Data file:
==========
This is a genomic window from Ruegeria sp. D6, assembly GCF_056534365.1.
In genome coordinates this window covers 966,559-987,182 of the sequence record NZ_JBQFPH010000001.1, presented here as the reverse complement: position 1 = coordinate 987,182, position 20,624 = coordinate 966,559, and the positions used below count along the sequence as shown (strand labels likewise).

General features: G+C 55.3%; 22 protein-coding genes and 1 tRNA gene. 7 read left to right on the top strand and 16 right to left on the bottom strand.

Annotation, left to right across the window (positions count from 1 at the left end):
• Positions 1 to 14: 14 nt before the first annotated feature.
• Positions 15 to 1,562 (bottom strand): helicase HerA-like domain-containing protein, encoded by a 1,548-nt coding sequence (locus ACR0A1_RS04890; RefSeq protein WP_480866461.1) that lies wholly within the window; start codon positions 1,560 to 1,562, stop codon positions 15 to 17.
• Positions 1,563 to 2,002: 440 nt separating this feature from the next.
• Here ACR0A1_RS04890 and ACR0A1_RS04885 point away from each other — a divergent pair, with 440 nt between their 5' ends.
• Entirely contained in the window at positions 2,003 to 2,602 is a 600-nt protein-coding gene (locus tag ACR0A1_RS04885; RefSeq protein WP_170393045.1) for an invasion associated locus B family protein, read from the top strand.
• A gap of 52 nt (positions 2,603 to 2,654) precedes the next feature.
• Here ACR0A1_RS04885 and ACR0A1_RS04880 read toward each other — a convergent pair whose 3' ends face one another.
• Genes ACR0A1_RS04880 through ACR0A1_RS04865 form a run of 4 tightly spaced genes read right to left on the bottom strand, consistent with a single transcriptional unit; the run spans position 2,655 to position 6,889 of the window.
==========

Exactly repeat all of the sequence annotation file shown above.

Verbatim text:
This is a genomic window from Ruegeria sp. D6, assembly GCF_056534365.1.
In genome coordinates this window covers 966,559-987,182 of the sequence record NZ_JBQFPH010000001.1, presented here as the reverse complement: position 1 = coordinate 987,182, position 20,624 = coordinate 966,559, and the positions used below count along the sequence as shown (strand labels likewise).

General features: G+C 55.3%; 22 protein-coding genes and 1 tRNA gene. 7 read left to right on the top strand and 16 right to left on the bottom strand.

Annotation, left to right across the window (positions count from 1 at the left end):
• Positions 1 to 14: 14 nt before the first annotated feature.
• Positions 15 to 1,562 (bottom strand): helicase HerA-like domain-containing protein, encoded by a 1,548-nt coding sequence (locus ACR0A1_RS04890; RefSeq protein WP_480866461.1) that lies wholly within the window; start codon positions 1,560 to 1,562, stop codon positions 15 to 17.
• Positions 1,563 to 2,002: 440 nt separating this feature from the next.
• Here ACR0A1_RS04890 and ACR0A1_RS04885 point away from each other — a divergent pair, with 440 nt between their 5' ends.
• Entirely contained in the window at positions 2,003 to 2,602 is a 600-nt protein-coding gene (locus tag ACR0A1_RS04885; RefSeq protein WP_170393045.1) for an invasion associated locus B family protein, read from the top strand.
• A gap of 52 nt (positions 2,603 to 2,654) precedes the next feature.
• Here ACR0A1_RS04885 and ACR0A1_RS04880 read toward each other — a convergent pair whose 3' ends face one another.
• Genes ACR0A1_RS04880 through ACR0A1_RS04865 form a run of 4 tightly spaced genes read right to left on the bottom strand, consistent with a single transcriptional unit; the run spans position 2,655 to position 6,889 of the window.